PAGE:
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Gardner Family Cemetery

The destruction of a family cemetery

This is a tribute to the Gardner Family Cemetery located on Kent Island, Queen Anne's County, Maryland.

This past summer, 2003, I drove to Kent Island, Queen Anne's County, Maryland with my cousin Lynn to try to find the family cemetery of Lynn's third great grandparents, William Edward Gardner and Julia Ann Layton Gardner. We met Melvin in Stevensville on Kent Island. Melvin, another cousin of Lynn's, is a lifelong local resident of Kent Island. He accompanied us and took us to the location of the Gardner family cemetery. At that time, the family cemetery was overgrown with brush but we did see most of the tombstones and saw that they WERE intact. Lynn and I made plans to come back mid winter when some of the brush died off to clear out the cemetery and take photos of her ancestors tombstones.

Lynn received a phone call from Melvin shortly before Christmas. The owners of an Exxon Station completely destroyed this historical family cemetery. The Exxon Station is combined with a convenience store and a Wendy's fast food restaurant all in one building. The owners reasoning for ripping out the small wooded lot where the Gardner family cemetery stood, was that they complained that their sign was not visible from the public highway, Route 50. Most of the tombstones were dated to the mid 1800s. There were a few stones which were worn of the inscription and may have dated back to the 1700s. You can see the tire marks in the mud where the heavy equipment drove right over the tombstones, breaking most of them up and in many cases rendering the tombstones unreadable.

When my son and I went to the cemetery site, the sign was easily visible from the public road, Route 50. We believe that the owners just wanted their store seen from the public highway heading westbound on Route 50, although the sign was easily seen and was not impeded by the small wooded cemetery lot. We are not sure if the owners of the gas station/convenience store even owned the land where the Gardner family cemetery stood.

I placed a newspaper next to some of the tombstones to prove the date the pictures were taken. My son and I took the photos on Christmas Eve, December 24, 2003, although the newspaper I used was from the day before and shows the date December 23, 2003. Here are pictures of the destruction.

Click on the photos to see enlarged photos.

Maryland has laws to preserve and protect Cemeteries.
Here are a few applicable laws, in part, compiled by The Coalition To Protect Maryland Burial Sites, Inc.

1. To protect a cemetery against vandalism: Article 27, Section 267 (a) provides for a fine of up to $5,000 and/or imprisonment for up to 3 years for anyone convicted of willfully destroying, mutilating, defacing, injuring or removing any tomb, monument, gravestone, or other structure placed in a cemetery or any building, wall, fence, railing or other work for the use, protection or ornamentation of any cemetery.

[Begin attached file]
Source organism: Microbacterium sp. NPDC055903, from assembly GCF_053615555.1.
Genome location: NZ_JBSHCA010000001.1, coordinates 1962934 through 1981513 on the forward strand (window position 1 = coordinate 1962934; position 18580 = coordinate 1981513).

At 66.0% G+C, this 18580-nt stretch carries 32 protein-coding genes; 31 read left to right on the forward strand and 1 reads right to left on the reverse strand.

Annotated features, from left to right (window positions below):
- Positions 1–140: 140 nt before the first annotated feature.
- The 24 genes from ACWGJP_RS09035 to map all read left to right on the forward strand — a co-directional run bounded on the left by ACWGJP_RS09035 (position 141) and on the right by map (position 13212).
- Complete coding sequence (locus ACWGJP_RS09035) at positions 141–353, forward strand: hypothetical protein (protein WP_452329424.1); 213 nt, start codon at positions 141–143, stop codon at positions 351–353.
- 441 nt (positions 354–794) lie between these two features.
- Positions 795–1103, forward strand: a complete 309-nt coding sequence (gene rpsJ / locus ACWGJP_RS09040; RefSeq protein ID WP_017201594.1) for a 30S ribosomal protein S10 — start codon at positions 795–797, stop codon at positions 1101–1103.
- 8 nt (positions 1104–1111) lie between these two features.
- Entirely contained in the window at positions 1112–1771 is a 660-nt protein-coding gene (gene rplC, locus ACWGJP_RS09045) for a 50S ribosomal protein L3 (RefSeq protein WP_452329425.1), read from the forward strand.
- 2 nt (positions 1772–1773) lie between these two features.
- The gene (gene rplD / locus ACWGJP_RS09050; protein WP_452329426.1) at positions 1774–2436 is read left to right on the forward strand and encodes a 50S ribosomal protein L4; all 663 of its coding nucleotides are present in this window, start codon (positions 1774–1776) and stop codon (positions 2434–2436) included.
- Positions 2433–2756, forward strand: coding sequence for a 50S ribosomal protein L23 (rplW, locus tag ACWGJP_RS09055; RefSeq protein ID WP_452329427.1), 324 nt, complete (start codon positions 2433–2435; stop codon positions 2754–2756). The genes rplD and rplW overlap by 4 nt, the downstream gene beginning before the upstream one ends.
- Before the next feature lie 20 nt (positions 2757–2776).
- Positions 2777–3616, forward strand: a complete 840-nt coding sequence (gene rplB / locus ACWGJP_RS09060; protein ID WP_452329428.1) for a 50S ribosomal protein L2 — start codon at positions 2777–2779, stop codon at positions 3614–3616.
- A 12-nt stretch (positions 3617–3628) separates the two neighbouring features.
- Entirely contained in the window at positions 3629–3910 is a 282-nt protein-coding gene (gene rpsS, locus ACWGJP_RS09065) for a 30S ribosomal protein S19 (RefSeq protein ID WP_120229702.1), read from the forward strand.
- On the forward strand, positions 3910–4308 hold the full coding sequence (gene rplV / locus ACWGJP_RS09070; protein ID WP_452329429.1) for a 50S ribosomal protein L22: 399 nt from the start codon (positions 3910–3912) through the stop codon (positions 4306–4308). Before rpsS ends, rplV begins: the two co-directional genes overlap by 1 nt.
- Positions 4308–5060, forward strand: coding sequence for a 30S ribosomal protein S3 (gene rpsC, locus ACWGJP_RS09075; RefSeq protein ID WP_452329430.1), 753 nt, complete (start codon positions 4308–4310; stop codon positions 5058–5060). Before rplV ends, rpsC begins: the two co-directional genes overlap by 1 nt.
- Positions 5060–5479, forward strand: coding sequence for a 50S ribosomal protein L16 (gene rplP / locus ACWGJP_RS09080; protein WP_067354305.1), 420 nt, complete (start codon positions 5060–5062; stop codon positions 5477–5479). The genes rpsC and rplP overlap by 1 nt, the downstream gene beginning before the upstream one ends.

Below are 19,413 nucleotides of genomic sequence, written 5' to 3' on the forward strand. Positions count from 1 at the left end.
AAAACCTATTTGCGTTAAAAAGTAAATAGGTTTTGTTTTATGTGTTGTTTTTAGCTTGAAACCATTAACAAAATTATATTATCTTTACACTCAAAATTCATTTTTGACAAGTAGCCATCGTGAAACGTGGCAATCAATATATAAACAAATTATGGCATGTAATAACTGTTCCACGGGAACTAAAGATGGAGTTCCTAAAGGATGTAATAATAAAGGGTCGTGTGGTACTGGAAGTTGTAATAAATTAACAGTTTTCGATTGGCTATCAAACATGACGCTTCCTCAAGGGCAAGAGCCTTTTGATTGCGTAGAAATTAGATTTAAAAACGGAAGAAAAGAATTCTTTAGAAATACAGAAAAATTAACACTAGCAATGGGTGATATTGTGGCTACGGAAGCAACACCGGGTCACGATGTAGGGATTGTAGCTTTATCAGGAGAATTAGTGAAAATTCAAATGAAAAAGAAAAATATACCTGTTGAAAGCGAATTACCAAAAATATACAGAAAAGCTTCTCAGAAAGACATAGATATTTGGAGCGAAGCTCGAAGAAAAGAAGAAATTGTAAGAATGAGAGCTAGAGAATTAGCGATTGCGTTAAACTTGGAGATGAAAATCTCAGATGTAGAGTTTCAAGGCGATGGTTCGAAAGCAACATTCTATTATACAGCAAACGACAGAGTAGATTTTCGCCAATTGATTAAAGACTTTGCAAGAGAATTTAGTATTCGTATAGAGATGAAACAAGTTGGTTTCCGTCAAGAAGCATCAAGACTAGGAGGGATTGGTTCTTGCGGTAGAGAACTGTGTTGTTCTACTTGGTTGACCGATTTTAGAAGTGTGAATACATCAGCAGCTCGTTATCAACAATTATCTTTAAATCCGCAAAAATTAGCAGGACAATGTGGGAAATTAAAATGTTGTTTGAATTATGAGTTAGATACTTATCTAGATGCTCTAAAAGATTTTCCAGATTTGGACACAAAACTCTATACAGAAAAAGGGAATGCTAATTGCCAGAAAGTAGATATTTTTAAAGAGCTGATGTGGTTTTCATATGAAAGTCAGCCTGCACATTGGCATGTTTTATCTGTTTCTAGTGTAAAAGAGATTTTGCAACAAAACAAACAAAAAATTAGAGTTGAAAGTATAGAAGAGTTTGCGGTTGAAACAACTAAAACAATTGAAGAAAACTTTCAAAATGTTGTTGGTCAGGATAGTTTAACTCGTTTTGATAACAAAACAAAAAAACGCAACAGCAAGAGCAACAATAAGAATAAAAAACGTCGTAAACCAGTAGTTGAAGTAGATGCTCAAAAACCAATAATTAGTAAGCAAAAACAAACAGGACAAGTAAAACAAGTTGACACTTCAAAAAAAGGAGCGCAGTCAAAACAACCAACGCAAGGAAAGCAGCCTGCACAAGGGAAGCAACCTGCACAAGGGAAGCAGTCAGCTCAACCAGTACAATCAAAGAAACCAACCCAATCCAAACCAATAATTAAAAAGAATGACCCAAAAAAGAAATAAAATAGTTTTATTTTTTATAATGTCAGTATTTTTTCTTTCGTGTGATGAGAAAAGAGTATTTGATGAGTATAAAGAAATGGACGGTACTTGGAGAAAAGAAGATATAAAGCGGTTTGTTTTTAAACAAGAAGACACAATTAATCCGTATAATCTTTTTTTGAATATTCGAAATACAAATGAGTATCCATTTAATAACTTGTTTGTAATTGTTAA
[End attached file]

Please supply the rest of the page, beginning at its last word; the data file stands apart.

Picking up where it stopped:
In Article 27, Section 807, it is also provided that the judge may issue an "order of restitution" for the "victim", which, in the case of cemetery vandalism, the law defines as "the owner of the burial site and an individual related by blood or marriage to the individual buried in the burial site." Such an order of restitution can apply if the property of the victim is "stolen, damaged, destroyed, converted, unlawfully obtained, or its value substantially decreased as a direct result of the crime."

Article 27, Section 267(b) provides for a fine of up to $500 and/or imprisonment for up to 2 years for anyone convicted of willfully destroying, cutting, breaking or removing any tree, plant or shrub in a cemetery, or who is found guilty of indecent or disorderly conduct within said limits.

7. To gain access to a cemetery located on private property: To facilitate access to a cemetery, Section 14-121 of the Real Property Article provides that any person in interest (as defined in the Section) may request the owner of a burial site or of the land encompassing a burial site, that has been documented or recognized as a burial site by the public or any person in interest, to grant reasonable access to the burial site for the purpose of restoring, maintaining, or viewing the burial site. An access agreement form can be executed similar to the one that is printed in the text of the law. The law provides that except for willful or malicious acts, the owner of a burial site or of the land encompassing a burial site is not liable for damages in a civil action to a person who enters on the land for injury to person or property.

Read more laws and regulations regarding Maryland Cemeteries at:
The Coalition To Protect Maryland Burial Sites, Inc.


Copyright December 24, 2003 by D i a n a "D e e" H o r n e y - G a b l e r
The photos of the destruction of the Gardner Family Cemetery were taken by Dee Horney Gabler and her son, Kenneth Weaver, Jr.
I hope to add some "before" shots taken by Lynn Smith, the descendant of William Edward Gardner and Julia Ann Layton Gardner.

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